In spite of the Covid19 outbreak negatively affecting FDI inflows, Saudi Arabia defied the trend by posting a 12% yoy increase in inflows to USD 2.6bn in H1 2020 – in part linked to its mega-projects related to achieving Vision 2030. In Q1 this year, the UAE, along with Saudi Arabia and Egypt accounted for a share of 65.4% of total investment cost of projects in the region, valued at USD 11.2bn. Outflows from the UAE still accounted for 38.2% of GCC’s share of foreign investments in Q1 this year.
China’s investments in the UAE have been rising, with UAE the top destination country (among Arab nations) accounting for more than one-third of Chinese projects tracked during Jan 2003-Mar 2020 (with the number of projects in double-digits in 2018 and 2019). According to AEI’s China Global Investment Tracker, the value of Chinese investments touched a high of USD 8bn in 2018, thanks to a handful of large projects (including with ACWA Power and Abu Dhabi Oil). Sector-wise, investments were concentrated in energy (both oil and gas as well as renewables), real estate and transport – together accounting for 87.8% of total investments during 2016-2020. This is largely in line with FDI inflows into the Arab region as well, with the top 5 sectors (real estate, renewables, chemicals, oil & gas and travel & tourism) accounting for close to two-thirds of total inflows in 2019.
For the oil producing & exporting countries of the GCC and the wider MENA, the broader trade and investment landscape was further disrupted (in addition to Covid19) as a result of the profound changes in the structure and dynamics of the energy sector and market. The deep recession and Covid19 lockdown and induced collapse in transport and travel led to a sharp fall in the demand for oil and cratering of oil prices. Fossil fuel prices are unlikely to recover even in the medium term due to the increasing competitiveness of renewable energy (solar, wind and geothermal), persisting competition from shale oil & gas and new fossil fuel discoveries, while climate change mitigation policies and greater energy efficiency are leading to a downward shift in the demand curve for fossil fuels. Accordingly, returns on investment in oil and gas (O&G) will decline. The implication is that FDI into the traditional O&G in the UAE and the GCC will be on a downward trend. The challenge will be to attract FDI into viable, sustainable economic diversification sectors and projects.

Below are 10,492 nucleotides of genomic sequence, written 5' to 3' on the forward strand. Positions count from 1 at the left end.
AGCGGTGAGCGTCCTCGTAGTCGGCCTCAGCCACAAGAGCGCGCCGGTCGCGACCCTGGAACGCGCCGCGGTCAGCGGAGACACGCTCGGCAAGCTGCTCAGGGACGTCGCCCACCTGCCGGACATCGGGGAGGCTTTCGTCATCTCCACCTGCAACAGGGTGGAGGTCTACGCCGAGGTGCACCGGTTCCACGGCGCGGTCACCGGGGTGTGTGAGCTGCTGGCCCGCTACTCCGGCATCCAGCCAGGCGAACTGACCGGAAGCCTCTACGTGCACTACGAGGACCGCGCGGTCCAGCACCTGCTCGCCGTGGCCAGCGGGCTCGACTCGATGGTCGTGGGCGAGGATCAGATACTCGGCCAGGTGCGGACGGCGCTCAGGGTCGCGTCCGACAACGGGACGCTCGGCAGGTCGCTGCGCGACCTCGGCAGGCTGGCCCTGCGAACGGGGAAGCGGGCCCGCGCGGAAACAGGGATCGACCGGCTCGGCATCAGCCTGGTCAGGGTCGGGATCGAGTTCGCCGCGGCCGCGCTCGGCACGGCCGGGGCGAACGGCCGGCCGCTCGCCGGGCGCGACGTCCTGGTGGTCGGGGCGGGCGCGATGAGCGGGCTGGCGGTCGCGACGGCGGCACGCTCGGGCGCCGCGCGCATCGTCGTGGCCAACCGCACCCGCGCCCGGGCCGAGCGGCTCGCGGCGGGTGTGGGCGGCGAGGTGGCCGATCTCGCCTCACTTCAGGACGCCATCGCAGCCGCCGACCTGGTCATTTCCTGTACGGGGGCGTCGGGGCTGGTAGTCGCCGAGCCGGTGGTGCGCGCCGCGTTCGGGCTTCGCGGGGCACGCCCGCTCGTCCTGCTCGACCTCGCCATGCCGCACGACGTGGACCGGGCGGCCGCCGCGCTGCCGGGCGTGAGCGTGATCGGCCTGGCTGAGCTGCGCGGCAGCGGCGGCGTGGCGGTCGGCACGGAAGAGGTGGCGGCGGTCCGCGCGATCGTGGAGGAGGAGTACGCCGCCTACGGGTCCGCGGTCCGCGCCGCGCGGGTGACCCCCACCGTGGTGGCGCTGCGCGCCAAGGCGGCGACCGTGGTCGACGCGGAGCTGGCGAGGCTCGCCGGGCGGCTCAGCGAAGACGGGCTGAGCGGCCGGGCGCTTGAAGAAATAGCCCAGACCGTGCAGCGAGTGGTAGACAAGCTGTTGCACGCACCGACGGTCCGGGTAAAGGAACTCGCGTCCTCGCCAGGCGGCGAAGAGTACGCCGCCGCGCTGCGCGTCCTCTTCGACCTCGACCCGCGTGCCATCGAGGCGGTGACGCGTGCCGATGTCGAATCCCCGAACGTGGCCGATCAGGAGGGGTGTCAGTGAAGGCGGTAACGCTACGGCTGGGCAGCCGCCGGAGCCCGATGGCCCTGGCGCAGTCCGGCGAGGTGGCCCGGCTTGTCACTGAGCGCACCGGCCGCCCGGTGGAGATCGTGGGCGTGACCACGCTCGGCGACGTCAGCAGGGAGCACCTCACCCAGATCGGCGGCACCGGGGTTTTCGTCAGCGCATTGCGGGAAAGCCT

The new post-Covid19 FDI landscape for the UAE will likely be boosted if the recently announced deep structural reforms are executed well, alongside a review of existing economic strategies. The next obvious step is greater regional integration – a GCC common market (to start with), allowing for free movement of both labour and capital – as well as formalizing trade and investment treaties with major partners including China.
 UNCTAD expects global FDI flows are expected to contract between 30 to 40% during 2020-21.
 Source: UNCTAD
 Source: Arab Investment & Export Credit Guarantee Corporation